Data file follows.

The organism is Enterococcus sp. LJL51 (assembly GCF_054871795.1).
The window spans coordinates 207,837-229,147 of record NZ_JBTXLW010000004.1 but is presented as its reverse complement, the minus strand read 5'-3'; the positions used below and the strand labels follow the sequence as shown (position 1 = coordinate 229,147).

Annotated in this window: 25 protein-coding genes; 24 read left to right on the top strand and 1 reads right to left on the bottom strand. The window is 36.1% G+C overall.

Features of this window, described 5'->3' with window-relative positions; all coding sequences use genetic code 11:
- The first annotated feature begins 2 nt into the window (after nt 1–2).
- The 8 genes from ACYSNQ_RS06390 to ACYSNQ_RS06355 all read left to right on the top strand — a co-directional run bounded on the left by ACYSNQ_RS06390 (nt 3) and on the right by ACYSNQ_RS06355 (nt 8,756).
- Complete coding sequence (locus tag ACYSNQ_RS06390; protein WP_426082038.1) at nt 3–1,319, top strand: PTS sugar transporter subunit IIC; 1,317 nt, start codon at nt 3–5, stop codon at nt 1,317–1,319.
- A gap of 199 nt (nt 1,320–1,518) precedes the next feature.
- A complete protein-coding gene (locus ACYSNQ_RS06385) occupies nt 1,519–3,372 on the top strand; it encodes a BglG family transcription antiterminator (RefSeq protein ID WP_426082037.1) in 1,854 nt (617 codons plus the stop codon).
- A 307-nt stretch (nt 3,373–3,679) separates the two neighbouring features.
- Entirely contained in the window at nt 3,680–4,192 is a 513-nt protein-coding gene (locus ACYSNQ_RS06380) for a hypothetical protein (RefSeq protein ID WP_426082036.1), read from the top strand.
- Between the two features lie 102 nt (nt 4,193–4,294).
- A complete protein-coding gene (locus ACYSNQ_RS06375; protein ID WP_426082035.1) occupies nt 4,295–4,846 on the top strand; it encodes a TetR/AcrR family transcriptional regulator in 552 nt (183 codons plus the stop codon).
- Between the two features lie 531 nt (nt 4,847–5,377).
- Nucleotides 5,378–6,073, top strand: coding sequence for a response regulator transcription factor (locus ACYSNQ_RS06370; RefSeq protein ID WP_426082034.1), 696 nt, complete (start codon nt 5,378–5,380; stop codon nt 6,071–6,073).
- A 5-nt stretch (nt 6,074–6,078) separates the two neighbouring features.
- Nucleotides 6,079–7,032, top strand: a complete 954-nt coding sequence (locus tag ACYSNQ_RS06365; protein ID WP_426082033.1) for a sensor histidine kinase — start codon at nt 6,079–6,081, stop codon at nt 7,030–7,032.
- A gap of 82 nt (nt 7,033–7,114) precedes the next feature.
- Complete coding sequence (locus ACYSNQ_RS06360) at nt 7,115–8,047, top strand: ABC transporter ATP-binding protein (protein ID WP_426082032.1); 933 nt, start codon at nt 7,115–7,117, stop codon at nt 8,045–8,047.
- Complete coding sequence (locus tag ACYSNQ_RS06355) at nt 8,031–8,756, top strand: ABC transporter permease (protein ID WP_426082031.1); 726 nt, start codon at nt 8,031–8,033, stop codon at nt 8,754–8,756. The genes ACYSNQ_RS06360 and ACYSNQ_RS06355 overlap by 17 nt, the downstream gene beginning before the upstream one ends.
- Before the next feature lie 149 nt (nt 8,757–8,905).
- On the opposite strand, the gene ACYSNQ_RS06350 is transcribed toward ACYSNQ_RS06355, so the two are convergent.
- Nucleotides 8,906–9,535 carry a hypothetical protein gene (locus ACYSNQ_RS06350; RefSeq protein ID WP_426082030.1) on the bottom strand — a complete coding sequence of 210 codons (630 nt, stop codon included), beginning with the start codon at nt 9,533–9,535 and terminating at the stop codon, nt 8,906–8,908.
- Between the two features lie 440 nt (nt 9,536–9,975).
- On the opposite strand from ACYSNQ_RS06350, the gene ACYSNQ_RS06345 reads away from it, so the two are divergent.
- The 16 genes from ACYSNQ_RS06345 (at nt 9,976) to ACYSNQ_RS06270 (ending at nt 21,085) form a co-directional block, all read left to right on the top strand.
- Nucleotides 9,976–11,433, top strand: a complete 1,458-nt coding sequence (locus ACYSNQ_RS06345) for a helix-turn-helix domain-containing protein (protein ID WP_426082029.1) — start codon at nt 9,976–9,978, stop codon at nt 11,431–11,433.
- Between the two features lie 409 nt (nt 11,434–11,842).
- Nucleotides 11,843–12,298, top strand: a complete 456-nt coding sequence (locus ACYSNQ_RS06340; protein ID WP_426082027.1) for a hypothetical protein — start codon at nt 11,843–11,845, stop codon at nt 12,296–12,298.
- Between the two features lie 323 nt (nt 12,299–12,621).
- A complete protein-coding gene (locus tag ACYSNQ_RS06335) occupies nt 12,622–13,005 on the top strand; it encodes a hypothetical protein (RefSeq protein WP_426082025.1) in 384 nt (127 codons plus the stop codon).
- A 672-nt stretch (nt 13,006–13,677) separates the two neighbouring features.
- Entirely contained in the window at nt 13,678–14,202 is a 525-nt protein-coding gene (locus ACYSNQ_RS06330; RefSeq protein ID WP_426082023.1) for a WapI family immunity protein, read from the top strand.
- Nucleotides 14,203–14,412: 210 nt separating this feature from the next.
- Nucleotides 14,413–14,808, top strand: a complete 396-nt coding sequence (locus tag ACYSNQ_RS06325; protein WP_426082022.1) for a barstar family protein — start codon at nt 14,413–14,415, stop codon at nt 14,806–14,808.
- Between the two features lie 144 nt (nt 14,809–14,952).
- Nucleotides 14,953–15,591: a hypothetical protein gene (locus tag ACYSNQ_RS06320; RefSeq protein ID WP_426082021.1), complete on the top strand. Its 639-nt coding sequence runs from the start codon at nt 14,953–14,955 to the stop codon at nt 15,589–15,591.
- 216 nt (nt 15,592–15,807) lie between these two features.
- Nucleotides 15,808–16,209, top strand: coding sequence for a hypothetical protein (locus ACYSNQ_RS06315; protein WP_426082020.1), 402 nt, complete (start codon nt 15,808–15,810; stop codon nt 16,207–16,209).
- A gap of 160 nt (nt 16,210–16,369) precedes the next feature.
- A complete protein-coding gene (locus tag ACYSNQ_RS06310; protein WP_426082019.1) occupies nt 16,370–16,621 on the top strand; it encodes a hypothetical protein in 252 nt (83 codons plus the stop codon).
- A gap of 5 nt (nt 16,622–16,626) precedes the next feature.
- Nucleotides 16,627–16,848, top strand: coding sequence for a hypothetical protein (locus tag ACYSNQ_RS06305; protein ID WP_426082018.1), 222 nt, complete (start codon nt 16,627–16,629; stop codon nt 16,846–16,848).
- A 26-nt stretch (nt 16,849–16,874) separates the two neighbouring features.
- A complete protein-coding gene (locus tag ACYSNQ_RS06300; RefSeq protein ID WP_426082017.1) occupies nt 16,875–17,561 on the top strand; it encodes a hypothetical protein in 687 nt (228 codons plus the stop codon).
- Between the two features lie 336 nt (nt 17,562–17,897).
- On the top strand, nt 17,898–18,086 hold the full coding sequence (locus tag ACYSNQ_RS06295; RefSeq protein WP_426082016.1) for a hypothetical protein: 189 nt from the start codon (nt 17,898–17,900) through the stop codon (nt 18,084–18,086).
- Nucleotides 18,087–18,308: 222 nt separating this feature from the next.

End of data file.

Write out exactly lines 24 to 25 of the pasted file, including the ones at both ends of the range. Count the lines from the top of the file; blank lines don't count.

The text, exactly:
- Between the two features lie 440 nt (nt 9,536–9,975).
- On the opposite strand from ACYSNQ_RS06350, the gene ACYSNQ_RS06345 reads away from it, so the two are divergent.